In certain fishing circles the very word "purist" is anathema. "What're you, some kind of purist?" an angler might inquire of a friend spin casting a red-and-white Dardevle spoon from the stern of the boat while he lobs a skewered shiner into a school of hungry bonito churning in the chum line. Or, standing elbow to elbow in the rain on the banks of the Eel River during the November steelhead run, a fisherman will sum up a companion's refusal of his proffered jar of neon-orange-dyed salmon eggs in favor of a homemade concoction consisting of beef suet and lemon peel soaked in sardine oil: "Never mind Charlie, he's a purist." In the language of politics a purist is the "effete snob" of the fishing fraternity; the term has become as much of a catchphrase as that other handy vilification, "special-interest group."
Specifically, a fishing purist is an angler who prefers fly casting to any other form of the sport; it is a mandarin choice, a matter of style. Further refinements abound; there are dry-fly purists who look upon weighted nymphs and sinking lines with the same disapprobation with which they would regard a purse seine. A common purist tendency seems to be a willingness to release the catch, the philosophy of "limiting the kill rather than killing the limit." This isn't to say that there aren't those fly-fishermen who, with the aplomb of a wily worm merchant, stack trout in the deepfreeze like cordwood, but on the whole purity means an empty creel and a continuing postgraduate course on artificials for frequently hooked fish.
Significantly, more and more public waters are being restricted to fly-fishing. In many areas the fish population, even when aided by expensive stocking programs, is no longer equal to the pressure from ever-increasing legions of weekend anglers. Yellowstone Park, for example, confronted summer after summer by thousands of trout rotting in campsite garbage pails, has outlawed bait fishing, and many of the finer rivers (the Madison, the Firehole and stretches of the Gibbon) are posted: FLY-FISHING ONLY.
Still, park regulations permit the use of spinning tackle with a plastic casting bubble on the restricted water as long as the lure is an artificial fly—hardly a concession to the purist ethic. There is, however, in the Deschutes National Forest of eastern Oregon, a fishing spot reserved for the purest of the pure—a lake where the limit is zero. Not only is fly casting the only fishing technique permitted, but the flies must have barbless hooks. To a purist, Hosmer Lake, with the volcanic cone of Bachelor Butte mirrored on its still surface like a Hokusai view of Fuji, is the Zen center of the art of angling.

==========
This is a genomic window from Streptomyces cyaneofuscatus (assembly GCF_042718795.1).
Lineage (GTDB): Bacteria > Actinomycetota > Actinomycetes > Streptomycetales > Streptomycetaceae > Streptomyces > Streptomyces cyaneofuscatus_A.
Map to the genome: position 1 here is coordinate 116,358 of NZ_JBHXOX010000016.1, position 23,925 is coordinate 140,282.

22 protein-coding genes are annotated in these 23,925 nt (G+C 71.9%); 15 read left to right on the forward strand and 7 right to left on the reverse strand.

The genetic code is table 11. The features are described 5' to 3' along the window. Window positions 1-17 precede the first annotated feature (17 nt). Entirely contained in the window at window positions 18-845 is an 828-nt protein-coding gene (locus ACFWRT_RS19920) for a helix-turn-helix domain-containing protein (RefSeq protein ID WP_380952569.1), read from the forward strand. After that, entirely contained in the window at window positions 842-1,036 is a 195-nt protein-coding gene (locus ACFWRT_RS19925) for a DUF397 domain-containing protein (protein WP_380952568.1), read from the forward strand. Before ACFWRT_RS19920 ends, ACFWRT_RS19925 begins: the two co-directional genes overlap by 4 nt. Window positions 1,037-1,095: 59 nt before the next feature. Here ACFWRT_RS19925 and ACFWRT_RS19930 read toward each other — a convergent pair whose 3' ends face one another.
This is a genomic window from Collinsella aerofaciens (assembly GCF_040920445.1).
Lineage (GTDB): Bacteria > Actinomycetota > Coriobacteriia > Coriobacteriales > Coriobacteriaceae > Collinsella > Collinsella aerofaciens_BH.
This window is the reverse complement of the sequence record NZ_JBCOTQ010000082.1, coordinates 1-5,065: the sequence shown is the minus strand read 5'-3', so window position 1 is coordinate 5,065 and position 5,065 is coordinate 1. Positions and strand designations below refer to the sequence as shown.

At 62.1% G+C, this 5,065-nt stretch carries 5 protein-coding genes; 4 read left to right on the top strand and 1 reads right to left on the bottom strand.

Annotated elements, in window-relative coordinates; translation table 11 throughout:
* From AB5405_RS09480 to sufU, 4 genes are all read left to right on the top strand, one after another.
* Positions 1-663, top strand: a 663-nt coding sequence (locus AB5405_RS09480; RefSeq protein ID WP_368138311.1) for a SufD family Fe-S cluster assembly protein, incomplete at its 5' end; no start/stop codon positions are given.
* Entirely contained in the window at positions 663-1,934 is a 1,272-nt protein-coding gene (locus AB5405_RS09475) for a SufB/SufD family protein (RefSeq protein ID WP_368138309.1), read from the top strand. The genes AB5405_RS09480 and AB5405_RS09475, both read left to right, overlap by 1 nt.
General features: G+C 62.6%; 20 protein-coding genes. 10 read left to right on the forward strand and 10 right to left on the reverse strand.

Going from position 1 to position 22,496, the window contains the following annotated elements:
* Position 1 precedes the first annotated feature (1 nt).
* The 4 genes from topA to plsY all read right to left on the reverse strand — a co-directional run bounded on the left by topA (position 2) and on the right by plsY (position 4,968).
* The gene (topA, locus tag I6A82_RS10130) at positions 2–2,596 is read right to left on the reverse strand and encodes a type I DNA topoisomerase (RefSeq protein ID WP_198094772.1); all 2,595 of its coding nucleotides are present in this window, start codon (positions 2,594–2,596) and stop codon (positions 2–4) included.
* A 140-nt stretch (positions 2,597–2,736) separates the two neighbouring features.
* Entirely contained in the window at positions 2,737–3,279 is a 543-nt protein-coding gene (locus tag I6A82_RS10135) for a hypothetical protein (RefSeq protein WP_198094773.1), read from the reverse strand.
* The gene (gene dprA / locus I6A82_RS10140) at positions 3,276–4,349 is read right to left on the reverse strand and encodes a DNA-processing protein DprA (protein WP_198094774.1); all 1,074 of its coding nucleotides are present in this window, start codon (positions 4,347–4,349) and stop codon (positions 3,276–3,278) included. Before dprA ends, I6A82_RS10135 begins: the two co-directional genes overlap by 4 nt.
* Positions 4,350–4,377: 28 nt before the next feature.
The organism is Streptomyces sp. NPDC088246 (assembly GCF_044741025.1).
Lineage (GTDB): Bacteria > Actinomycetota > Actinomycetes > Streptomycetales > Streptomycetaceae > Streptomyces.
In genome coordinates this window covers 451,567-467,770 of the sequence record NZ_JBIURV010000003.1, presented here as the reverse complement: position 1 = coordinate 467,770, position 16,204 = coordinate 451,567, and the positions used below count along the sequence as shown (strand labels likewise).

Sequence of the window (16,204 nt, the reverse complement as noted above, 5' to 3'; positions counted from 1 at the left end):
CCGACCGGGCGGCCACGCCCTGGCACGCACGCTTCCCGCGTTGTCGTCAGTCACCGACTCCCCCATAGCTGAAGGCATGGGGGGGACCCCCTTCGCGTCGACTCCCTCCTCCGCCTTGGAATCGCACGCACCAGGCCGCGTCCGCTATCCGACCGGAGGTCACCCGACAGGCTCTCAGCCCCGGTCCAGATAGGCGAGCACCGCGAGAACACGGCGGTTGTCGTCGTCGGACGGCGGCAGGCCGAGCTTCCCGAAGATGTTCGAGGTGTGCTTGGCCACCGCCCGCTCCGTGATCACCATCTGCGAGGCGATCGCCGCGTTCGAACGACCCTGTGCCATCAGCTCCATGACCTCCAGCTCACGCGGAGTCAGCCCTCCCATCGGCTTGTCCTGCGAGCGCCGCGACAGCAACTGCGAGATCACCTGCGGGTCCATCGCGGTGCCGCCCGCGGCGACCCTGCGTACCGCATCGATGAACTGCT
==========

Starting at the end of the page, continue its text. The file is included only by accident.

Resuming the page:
Twenty years ago it was known as Mud Lake. Shallow, and dense with carp, the silly bottom was continually roiled by the vacuum-cleaner feeding habits of this whiskered, thick-lipped fish. Now a carp may be a fine addition to a rice paddy but it is hardly a species dear to the hearts of many American anglers. So Mud Lake was selected by the Oregon Game Commission as part of an experiment in introducing Atlantic salmon to Western waters.
Starting in 1951, with salmon eggs from Quebec, a state hatchery succeeded by 1958 in breeding a second generation of disease-resistant salmon. Mud Lake was treated with rotenone and tons of poisoned carp were removed. By the time the first Atlantic salmon were planted, the silt had settled and the coffee-colored lake was crystal clear.
The first open season at Hosmer Lake was 1961. A creel limit of one fish per person was permitted, but even this proved too heavy a toll, and by the second season the regulations stated that "all fish must be removed from the hook and released in the water unharmed." Over the years the restrictions were narrowed to exclude spinning reels, monofilament line (except as backing) and the commonplace barbed hook. Hosmer Lake became a purist's Mecca.
To get there you drive 35 miles west of Bend on the Century Drive. Solid curtains of pine surround the lake, but it is not the spectacular scenery which is the main attraction here; the headliner at Hosmer Lake is the aristocrat of freshwater game fish, the Atlantic salmon.
On a day with no wind a fisherman can see a considerable distance through the clear water. The nearly white bottom is everywhere scribed with the vermiculations of caddis larvae dragging their handmade pebble-and-twig armor through the silt. Long unwavering belly-tracks of feeding fish bisect the scrimshaw. Standing in a small boat an angler can spot cruising salmon, singles and groups, and make his cast to a particular fish.
Hosmer Lake is best described as two separate bodies of water. The lower end, serviced by the boat ramp and campsites, is deeper and appears to contain fewer fish. Although motors up to 10 hp are permitted (except when fishing), the noise of an outboard is an unwanted intrusion, and the lake is really small enough to make rowing seem a pleasure. Between the lower and upper ends, where a waterway winds through tall stands of reeds, billowing clouds of green algae pass beneath the gliding boat. Occasionally, large brook trout are seen here, the white edges of their wavering dorsal fins distinct against the shadows. They may be kept if caught, but are extremely wary and make for the reeds at the slightest disturbance.